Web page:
Almost every inhabitant of Fondo Negro has relatives abroad. Since the 1980s, job migration, meaning wages shared with the residents from afar, has been one of the most important sources of income in this region in the southwest of the Dominican Republic. Young women in particular go to Europe or the U.S. to support their families by unskilled labour. In her enchantingly beautiful film, director Anna-Sophia Richard shows how this affects the ones who stay behind.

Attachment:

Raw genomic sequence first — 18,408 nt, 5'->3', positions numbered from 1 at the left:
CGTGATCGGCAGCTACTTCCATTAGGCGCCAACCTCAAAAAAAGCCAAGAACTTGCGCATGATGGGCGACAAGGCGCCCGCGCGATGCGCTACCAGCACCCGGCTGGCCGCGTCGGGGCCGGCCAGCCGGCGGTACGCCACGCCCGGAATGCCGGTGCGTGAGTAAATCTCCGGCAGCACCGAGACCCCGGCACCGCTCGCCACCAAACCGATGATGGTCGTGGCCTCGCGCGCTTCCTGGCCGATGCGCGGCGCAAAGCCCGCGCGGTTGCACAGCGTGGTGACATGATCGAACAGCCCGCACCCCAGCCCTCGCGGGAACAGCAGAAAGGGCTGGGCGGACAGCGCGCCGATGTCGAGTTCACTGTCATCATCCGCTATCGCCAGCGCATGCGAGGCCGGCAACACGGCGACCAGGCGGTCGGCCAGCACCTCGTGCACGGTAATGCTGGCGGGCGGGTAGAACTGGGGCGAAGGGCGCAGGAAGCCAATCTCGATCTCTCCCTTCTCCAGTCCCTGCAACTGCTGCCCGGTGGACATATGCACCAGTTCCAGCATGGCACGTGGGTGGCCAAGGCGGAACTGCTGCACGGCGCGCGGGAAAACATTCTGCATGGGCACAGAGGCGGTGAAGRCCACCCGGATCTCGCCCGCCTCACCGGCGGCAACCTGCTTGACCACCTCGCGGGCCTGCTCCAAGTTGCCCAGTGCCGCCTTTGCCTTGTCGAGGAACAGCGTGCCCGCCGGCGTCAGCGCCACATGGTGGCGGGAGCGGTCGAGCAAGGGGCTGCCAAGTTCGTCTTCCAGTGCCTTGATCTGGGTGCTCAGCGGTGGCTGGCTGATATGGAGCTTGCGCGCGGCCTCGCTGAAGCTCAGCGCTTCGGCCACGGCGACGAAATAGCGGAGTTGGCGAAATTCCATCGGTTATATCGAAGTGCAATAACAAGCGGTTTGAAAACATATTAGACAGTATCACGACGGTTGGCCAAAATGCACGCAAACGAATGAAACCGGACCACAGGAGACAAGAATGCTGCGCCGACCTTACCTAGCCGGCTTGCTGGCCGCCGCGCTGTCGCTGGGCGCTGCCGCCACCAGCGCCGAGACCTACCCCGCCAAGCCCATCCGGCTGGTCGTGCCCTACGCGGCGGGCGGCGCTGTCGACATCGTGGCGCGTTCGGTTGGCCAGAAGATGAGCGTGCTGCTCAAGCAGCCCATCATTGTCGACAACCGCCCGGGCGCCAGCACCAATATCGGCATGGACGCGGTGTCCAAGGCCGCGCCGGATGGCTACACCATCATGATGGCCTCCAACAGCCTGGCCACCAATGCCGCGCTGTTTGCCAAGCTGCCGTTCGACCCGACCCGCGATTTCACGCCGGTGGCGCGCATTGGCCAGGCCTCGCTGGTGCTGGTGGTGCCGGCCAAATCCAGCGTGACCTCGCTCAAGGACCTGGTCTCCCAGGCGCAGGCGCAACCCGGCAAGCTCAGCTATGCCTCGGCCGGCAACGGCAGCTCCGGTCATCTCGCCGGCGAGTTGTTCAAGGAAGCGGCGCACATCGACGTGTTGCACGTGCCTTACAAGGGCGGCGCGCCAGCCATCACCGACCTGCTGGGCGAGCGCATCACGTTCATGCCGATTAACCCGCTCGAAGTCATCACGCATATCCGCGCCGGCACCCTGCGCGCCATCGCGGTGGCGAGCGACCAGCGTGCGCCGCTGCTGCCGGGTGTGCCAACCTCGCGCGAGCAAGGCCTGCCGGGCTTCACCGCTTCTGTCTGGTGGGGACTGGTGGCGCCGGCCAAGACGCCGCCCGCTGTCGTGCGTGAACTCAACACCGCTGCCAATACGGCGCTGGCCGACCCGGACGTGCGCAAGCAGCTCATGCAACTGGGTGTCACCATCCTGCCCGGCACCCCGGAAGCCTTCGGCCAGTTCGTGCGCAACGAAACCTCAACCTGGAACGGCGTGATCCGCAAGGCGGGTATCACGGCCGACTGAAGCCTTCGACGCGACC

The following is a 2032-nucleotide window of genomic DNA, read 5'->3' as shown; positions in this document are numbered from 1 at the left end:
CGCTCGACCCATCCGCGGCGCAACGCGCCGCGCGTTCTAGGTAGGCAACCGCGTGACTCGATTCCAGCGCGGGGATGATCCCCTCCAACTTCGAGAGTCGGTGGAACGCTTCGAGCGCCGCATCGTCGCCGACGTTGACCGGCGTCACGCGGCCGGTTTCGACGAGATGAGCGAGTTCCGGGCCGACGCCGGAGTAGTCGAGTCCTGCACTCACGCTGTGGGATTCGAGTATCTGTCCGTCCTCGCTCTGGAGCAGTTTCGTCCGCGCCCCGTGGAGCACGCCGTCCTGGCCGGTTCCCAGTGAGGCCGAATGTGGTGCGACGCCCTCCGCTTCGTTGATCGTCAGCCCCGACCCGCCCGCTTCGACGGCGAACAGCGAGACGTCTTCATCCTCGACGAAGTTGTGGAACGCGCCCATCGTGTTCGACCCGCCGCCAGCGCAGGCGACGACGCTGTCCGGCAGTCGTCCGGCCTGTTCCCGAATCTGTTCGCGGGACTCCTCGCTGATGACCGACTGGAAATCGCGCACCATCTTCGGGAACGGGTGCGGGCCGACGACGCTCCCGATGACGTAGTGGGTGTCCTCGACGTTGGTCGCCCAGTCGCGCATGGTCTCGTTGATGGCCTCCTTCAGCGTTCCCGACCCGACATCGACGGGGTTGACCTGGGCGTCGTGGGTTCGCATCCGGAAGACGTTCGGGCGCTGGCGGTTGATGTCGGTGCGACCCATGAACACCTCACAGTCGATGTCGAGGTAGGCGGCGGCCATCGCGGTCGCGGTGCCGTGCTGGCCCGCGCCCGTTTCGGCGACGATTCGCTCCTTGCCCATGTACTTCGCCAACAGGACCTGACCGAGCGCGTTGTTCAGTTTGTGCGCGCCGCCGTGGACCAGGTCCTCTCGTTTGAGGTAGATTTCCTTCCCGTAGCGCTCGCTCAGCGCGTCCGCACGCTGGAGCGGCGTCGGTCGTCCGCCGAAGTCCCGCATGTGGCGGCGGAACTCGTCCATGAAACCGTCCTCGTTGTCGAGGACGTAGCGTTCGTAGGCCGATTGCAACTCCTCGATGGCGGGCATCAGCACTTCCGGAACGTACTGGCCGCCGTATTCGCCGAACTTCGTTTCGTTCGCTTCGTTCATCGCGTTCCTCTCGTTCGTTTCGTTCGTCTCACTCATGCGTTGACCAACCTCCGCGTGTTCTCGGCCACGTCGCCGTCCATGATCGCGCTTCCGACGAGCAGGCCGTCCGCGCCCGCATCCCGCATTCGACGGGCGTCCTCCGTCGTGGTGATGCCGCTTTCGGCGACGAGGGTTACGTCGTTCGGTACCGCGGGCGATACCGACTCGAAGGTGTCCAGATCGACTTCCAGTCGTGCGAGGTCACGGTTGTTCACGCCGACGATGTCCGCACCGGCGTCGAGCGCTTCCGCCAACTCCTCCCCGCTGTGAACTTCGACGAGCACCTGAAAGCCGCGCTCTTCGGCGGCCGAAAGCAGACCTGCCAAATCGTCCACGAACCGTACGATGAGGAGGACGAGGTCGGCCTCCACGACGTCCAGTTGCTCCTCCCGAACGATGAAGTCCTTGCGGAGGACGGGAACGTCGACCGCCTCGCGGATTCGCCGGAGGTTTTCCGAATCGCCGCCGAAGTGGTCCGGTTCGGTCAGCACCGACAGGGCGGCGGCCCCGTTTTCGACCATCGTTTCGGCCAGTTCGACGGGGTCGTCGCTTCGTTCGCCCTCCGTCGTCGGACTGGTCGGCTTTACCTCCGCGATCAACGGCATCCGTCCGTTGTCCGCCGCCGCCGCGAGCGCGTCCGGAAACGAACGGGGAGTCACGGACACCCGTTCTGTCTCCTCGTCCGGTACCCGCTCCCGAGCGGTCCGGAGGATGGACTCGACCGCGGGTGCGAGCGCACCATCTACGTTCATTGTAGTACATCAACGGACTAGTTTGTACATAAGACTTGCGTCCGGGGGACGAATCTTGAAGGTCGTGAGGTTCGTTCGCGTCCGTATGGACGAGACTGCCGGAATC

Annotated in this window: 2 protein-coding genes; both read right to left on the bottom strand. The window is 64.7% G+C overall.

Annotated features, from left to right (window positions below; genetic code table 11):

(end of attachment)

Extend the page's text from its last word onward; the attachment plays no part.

When she set out on the journey to Europe, she didn’t know what to expect, says one of the seven people portrayed. It was as if she was going on a holiday: a holiday that’s now lasted more than thirty years. Others haven’t seen their families in over fifteen years, their only contact being by phone or video chat. The mayor of Fondo Negro, herself the first job migrant from the region, tries to keep the women in the village. But the pull of jobs elsewhere is powerful. What’s left are separated families, children who grow up without parents and couples who become estranged. Almost in passing, the director shows in colourful, dreamy images how provisional solutions manifest themselves and permanently shape the reality of people’s lives. Happiness is only an eight-hour flight away – and still unattainable.